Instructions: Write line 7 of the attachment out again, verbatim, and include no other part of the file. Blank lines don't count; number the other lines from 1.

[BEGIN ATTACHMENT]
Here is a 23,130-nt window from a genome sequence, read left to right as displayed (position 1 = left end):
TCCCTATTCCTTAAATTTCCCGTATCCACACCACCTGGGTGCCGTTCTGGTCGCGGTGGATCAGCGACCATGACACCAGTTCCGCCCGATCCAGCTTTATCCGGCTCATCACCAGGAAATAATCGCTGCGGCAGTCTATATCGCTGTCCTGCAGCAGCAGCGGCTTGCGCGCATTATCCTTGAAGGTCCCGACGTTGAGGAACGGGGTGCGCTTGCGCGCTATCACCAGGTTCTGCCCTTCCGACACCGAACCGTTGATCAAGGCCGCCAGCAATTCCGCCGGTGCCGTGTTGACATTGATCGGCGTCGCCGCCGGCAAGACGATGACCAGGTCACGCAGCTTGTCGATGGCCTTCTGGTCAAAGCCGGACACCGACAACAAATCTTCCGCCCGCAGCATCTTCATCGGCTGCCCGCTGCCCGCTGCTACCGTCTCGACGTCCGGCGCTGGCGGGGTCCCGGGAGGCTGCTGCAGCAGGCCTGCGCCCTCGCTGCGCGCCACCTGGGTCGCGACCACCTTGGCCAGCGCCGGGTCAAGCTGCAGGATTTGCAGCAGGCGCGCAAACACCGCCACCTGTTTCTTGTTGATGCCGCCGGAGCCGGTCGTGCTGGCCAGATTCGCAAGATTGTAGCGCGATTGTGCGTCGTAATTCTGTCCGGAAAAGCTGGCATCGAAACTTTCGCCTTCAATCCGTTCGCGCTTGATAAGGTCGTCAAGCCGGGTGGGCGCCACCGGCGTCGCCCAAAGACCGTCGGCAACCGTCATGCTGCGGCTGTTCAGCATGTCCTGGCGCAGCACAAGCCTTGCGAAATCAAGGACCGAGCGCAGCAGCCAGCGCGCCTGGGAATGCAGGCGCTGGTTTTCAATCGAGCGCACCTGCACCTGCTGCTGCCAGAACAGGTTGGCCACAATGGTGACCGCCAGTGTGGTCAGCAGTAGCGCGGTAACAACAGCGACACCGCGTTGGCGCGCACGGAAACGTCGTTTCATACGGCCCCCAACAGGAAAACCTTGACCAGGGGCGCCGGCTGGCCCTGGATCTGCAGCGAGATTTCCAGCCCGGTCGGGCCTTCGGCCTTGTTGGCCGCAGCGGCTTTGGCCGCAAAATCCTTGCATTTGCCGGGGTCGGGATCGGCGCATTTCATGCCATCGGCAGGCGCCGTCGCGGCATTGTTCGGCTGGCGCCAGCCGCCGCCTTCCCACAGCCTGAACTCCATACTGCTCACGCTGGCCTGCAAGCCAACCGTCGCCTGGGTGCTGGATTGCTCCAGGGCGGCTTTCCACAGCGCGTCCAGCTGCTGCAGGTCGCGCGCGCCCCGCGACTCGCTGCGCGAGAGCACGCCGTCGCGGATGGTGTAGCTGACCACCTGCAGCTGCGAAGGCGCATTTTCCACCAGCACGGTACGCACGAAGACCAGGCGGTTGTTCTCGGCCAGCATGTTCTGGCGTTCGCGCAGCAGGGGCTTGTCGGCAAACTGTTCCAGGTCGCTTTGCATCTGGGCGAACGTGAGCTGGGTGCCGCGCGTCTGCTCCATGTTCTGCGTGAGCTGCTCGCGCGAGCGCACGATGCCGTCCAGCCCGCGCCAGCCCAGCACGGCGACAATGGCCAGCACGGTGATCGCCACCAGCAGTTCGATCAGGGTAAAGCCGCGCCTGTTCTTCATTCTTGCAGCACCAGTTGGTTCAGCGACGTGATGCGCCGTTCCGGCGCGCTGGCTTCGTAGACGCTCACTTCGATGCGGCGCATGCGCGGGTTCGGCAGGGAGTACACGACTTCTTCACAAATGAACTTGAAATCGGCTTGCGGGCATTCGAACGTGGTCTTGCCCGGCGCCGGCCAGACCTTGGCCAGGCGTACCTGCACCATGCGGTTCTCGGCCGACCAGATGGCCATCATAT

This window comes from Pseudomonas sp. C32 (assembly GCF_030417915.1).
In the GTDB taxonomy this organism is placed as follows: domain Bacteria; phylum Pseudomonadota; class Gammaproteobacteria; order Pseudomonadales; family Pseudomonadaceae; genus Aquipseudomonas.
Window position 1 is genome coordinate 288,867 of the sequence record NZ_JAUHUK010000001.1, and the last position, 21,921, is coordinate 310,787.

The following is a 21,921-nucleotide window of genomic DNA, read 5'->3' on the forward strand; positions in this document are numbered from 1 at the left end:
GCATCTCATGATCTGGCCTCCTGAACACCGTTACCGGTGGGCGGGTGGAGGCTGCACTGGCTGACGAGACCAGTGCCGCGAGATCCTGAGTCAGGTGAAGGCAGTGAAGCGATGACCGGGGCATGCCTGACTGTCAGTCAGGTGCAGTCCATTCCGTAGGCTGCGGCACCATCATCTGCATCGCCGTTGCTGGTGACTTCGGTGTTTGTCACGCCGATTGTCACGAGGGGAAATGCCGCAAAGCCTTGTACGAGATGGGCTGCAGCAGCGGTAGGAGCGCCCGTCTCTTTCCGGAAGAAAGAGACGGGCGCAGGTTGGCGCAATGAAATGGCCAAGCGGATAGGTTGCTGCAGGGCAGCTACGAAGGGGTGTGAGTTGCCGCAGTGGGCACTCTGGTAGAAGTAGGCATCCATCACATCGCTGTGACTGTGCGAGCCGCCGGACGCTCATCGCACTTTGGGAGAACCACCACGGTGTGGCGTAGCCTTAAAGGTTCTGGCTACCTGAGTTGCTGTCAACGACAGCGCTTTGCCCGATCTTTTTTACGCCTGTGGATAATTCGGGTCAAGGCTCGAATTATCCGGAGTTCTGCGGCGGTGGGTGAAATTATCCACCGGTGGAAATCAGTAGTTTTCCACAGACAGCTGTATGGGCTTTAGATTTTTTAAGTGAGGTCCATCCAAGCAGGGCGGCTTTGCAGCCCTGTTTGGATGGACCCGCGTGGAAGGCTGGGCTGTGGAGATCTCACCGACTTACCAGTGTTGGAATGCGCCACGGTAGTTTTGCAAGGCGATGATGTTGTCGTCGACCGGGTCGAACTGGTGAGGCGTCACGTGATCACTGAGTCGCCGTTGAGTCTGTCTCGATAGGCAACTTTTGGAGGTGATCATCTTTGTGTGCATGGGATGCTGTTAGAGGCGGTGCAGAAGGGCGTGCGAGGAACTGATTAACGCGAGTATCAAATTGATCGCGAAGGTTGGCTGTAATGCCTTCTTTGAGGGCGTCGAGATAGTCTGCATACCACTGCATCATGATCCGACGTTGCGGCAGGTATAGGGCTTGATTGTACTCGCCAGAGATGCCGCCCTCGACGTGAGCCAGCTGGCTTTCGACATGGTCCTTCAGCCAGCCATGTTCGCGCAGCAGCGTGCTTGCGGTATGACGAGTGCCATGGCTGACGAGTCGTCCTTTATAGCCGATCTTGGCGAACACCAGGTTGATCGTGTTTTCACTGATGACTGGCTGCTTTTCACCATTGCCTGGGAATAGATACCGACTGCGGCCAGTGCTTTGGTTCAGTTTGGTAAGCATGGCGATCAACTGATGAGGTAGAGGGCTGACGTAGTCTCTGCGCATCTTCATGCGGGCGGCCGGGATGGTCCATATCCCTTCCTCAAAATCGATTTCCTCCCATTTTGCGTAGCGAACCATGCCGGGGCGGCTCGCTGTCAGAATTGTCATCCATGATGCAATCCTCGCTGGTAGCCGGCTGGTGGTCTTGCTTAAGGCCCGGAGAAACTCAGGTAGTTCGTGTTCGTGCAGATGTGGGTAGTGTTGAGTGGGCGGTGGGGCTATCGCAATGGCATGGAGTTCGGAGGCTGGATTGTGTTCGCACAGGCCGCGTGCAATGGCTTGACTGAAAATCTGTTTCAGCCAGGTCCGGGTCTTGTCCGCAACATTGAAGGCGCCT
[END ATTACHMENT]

GCATCTCATGATCTGGCCTCCTGAACACCGTTACCGGTGGGCGGGTGGAGGCTGCACTGGCTGACGAGACCAGTGCCGCGAGATCCTGAGTCAGGTGAAGGCAGTGAAGCGATGACCGGGGCATGCCTGACTGTCAGTCAGGTGCAGTCCATTCCGTAGGCTGCGGCACCATCATCTGCATCGCCGTTGCTGGTGACTTCGGTGTTTGTCACGCCGATTGTCACGAGGGGAAATGCCGCAAAGCCTTGTACGAGATGGGCTGCAGCAGCGGTAGGAGCGCCCGTCTCTTTCCGGAAGAAAGAGACGGGCGCAGGTTGGCGCAATGAAATGGCCAAGCGGATAGGTTGCTGCAGGGCAGCTACGAAGGGGTGTGAGTTGCCGCAGTGGGCACTCTGGTAGAAGTAGGCATCCATCACATCGCTGTGACTGTGCGAGCCGCCGGACGCTCATCGCACTTTGGGAGAACCACCACGGTGTGGCGTAGCCTTAAAGGTTCTGGCTACCTGAGTTGCTGTCAACGACAGCGCTTTGCCCGATCTTTTTTACGCCTGTGGATAATTCGGGTCAAGGCTCGAATTATCCGGAGTTCTGCGGCGGTGGGTGAAATTATCCACCGGTGGAAATCAGTAGTTTTCCACAGACAGCTGTATGGGCTTTAGATTTTTTAAGTGAGGTCCATCCAAGCAGGGCGGCTTTGCAGCCCTGTTTGGATGGACCCGCGTGGAAGGCTGGGCTGTGGAGATCTCACCGACTTACCAGTGTTGGAATGCGCCACGGTAGTTTTGCAAGGCGATGATGTTGTCGTCGACCGGGTCGAACTGGTGAGGCGTCACGTGATCACTGAGTCGCCGTTGAGTCTGTCTCGATAGGCAACTTTTGGAGGTGATCATCTTTGTGTGCATGGGATGCTGTTAGAGGCGGTGCAGAAGGGCGTGCGAGGAACTGATTAACGCGAGTATCAAATTGATCGCGAAGGTTGGCTGTAATGCCTTCTTTGAGGGCGTCGAGATAGTCTGCATACCACTGCATCATGATCCGACGTTGCGGCAGGTATAGGGCTTGATTGTACTCGCCAGAGATGCCGCCCTCGACGTGAGCCAGCTGGCTTTCGACATGGTCCTTCAGCCAGCCATGTTCGCGCAGCAGCGTGCTTGCGGTATGACGAGTGCCATGGCTGACGAGTCGTCCTTTATAGCCGATCTTGGCGAACACCAGGTTGATCGTGTTTTCACTGATGACTGGCTGCTTTTCACCATTGCCTGGGAATAGATACCGACTGCGGCCAGTGCTTTGGTTCAGTTTGGTAAGCATGGCGATCAACTGATGAGGTAGAGGGCTGACGTAGTCTCTGCGCATCTTCATGCGGGCGGCCGGGATGGTCCATATCCCTTCCTCAAAATCGATTTCCTCCCATTTTGCGTAGCGAACCATGCCGGGGCGGCTCGCTGTCAGAATTGTCATCCATGATGCAATCCTCGCTGGTAGCCGGCTGGTGGTCTTGCTTAAGGCCCGGAGAAACTCAGGTAGTTCGTGTTCGTGCAGATGTGGGTAGTGTTGAGTGGGCGGTGGGGCTATCGCAATGGCATGGAGTTCGGAGGCTGGATTGTGTTCGCACAGGCCGCGTGCAATGGCTTGACTGAAAATCTGTTTCAGCCAGGTCCGGGTCTTGTCCGCAACATTGAAGGCGCCT